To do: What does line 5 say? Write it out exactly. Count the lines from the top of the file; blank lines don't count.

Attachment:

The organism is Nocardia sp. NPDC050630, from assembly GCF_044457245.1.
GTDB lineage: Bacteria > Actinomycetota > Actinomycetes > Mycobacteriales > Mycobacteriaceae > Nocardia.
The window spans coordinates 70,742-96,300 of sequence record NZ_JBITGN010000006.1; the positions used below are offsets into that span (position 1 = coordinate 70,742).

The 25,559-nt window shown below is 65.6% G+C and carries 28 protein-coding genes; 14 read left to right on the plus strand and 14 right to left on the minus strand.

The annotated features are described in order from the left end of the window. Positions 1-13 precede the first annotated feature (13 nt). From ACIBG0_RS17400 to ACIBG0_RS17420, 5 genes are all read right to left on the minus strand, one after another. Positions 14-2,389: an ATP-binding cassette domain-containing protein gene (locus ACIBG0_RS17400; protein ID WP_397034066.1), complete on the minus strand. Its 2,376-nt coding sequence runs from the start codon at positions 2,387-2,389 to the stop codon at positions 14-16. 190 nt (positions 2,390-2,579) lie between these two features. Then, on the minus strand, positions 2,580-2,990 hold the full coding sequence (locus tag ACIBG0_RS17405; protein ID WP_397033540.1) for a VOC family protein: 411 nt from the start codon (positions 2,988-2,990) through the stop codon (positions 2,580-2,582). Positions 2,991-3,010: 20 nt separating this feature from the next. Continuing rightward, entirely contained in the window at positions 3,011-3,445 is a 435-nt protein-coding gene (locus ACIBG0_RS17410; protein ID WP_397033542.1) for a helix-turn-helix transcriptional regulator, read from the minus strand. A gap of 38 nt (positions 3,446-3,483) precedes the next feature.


The annotated features are described in order from the left end of the window. Positions 1-13 precede the first annotated feature (13 nt). From ACIBG0_RS17400 to ACIBG0_RS17420, 5 genes are all read right to left on the minus strand, one after another. Positions 14-2,389: an ATP-binding cassette domain-containing protein gene (locus ACIBG0_RS17400; protein ID WP_397034066.1), complete on the minus strand. Its 2,376-nt coding sequence runs from the start codon at positions 2,387-2,389 to the stop codon at positions 14-16. 190 nt (positions 2,390-2,579) lie between these two features. Then, on the minus strand, positions 2,580-2,990 hold the full coding sequence (locus tag ACIBG0_RS17405; protein ID WP_397033540.1) for a VOC family protein: 411 nt from the start codon (positions 2,988-2,990) through the stop codon (positions 2,580-2,582). Positions 2,991-3,010: 20 nt separating this feature from the next. Continuing rightward, entirely contained in the window at positions 3,011-3,445 is a 435-nt protein-coding gene (locus ACIBG0_RS17410; protein ID WP_397033542.1) for a helix-turn-helix transcriptional regulator, read from the minus strand. A gap of 38 nt (positions 3,446-3,483) precedes the next feature.